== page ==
TAG: notes

How (And When) to Motivate Yourself

A great piece by Peter Bregman in the Harvard Business Review about How (And When) to Motivate Yourself:

I write at least one post a week. Does that take discipline? Sure. But when I break it down, the hardest part — the part for which I need the discipline — is sitting down to write. I’ll find all sorts of things to distract me from starting. But if I can get myself to start a post, I don’t need much discipline to finish it.

This is my experience as well. I spend lots of time noodling over whether or not to sit down and write. I’ll wonder when I’m going to do it, I’ll schedule my weekend morning so that it has writing time. I spend a lot of time doing this…way more than necessary.

But once I’ve started I’ve got momentum. It’s the sitting down that’s the hard part…where most of my consternation comes in. I think this is why some of the best thinkers had daily rituals…so they could spend less time planning and more time doing.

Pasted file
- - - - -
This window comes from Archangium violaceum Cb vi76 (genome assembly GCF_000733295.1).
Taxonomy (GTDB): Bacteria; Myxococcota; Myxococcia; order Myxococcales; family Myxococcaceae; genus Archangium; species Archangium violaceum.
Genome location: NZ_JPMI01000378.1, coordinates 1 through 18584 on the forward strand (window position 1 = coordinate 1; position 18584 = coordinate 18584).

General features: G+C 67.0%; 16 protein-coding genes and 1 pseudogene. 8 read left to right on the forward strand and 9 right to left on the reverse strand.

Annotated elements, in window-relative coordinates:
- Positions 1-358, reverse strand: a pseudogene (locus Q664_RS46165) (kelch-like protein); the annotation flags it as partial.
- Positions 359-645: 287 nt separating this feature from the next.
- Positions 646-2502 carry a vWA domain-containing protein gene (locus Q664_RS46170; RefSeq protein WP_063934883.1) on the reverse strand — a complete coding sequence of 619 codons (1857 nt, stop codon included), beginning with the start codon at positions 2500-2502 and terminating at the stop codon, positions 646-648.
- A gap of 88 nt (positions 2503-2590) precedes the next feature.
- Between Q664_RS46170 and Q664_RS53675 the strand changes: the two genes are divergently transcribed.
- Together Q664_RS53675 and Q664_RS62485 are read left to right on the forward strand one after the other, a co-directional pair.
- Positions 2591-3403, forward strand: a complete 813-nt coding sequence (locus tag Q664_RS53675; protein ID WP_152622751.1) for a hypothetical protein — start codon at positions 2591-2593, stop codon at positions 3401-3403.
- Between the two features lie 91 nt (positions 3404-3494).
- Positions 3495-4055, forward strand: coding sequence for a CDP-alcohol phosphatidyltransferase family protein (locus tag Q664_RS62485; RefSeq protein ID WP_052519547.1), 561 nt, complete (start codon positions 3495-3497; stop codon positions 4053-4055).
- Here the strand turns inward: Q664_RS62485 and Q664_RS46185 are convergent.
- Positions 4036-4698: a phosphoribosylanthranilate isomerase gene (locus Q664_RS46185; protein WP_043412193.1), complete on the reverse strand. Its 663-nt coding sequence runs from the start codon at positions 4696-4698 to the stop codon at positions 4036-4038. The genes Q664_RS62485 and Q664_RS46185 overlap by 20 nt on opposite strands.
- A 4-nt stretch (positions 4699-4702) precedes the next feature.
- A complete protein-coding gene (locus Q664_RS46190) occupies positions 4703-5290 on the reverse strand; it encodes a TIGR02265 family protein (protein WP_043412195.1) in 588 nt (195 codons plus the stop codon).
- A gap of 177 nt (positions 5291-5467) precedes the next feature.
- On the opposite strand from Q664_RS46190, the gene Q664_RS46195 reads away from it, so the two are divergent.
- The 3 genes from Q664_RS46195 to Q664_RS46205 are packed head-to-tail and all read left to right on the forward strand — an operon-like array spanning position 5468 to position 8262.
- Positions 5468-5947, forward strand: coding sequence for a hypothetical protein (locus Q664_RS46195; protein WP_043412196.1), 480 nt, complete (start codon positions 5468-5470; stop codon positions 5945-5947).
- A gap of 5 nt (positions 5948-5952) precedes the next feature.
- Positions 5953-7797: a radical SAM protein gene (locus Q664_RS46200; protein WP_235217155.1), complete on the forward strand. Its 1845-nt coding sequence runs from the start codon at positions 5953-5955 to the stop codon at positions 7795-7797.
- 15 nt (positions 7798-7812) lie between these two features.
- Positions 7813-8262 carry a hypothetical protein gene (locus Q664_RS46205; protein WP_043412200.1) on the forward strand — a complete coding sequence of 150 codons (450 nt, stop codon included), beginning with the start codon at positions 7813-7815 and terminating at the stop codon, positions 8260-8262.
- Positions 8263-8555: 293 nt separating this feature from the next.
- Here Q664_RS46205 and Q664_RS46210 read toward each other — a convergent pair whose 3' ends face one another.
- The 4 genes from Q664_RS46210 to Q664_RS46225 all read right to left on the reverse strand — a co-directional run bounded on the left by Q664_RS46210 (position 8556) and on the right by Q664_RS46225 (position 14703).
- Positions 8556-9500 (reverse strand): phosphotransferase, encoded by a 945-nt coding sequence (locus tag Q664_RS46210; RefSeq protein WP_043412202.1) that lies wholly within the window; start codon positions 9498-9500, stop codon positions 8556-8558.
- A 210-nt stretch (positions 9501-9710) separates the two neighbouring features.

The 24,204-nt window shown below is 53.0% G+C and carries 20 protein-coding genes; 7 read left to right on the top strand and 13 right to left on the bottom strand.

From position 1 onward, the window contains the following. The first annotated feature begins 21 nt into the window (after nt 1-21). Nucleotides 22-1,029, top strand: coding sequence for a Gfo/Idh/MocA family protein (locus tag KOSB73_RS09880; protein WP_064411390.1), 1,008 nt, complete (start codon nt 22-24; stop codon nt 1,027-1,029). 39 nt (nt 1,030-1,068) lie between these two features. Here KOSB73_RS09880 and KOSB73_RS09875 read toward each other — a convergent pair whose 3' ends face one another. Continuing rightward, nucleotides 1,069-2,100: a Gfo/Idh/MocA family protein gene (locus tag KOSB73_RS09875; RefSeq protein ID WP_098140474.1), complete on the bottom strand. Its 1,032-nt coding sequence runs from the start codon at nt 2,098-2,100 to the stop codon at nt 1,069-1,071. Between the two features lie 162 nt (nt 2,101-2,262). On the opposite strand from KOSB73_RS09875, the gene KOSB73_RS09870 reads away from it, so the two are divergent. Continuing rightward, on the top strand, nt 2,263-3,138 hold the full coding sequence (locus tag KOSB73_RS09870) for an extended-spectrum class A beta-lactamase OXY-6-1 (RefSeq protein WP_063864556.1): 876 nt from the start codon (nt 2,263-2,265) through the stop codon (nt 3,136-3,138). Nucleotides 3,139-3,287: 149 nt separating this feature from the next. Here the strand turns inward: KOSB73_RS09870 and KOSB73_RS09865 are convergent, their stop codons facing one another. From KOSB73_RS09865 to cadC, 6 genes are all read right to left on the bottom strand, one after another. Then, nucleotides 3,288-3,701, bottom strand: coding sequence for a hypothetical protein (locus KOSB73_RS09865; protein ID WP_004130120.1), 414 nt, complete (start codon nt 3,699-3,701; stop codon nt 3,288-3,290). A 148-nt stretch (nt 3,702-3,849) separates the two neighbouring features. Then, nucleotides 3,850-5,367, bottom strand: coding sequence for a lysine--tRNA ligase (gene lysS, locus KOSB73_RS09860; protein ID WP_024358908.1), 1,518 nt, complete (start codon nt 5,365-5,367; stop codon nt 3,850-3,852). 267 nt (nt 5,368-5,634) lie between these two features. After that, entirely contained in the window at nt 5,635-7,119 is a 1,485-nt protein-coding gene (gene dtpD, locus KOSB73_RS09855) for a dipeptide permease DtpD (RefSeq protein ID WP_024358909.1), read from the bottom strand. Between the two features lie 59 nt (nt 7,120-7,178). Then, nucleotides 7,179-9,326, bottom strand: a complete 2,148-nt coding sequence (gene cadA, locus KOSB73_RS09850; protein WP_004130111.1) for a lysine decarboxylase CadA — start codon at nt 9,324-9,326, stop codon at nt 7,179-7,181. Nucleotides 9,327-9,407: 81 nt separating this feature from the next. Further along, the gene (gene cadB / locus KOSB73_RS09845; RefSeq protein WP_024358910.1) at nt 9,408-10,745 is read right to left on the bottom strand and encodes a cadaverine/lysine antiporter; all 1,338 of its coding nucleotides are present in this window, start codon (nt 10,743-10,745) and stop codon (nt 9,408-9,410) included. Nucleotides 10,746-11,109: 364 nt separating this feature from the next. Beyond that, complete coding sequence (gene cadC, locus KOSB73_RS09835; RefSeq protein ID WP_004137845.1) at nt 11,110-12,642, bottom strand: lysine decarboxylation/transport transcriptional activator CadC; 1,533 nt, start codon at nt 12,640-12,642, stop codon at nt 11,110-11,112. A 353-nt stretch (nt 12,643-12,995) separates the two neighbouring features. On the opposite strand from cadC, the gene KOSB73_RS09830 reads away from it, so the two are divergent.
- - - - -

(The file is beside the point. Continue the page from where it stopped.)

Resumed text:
Bregman’s solution to moments in which to make decisions?

“Schedule them. Create an established time to second-guess yourself, a time when you know your commitment won’t be weakened by the temptations of the moment. If you’re going to break the diet, do it when your need for willpower is at its lowest. Decide to decide the next day, maybe after a healthy breakfast or a little exercise, when you know your inclination to stick to your goals will be naturally high.

via How (And When) to Motivate Yourself – Peter Bregman – Harvard Business Review.

Great Designers…

“Treat text as UI”

Cameron Moll

Myspace as Freedom?

From a recent comment on The MySpace Problem: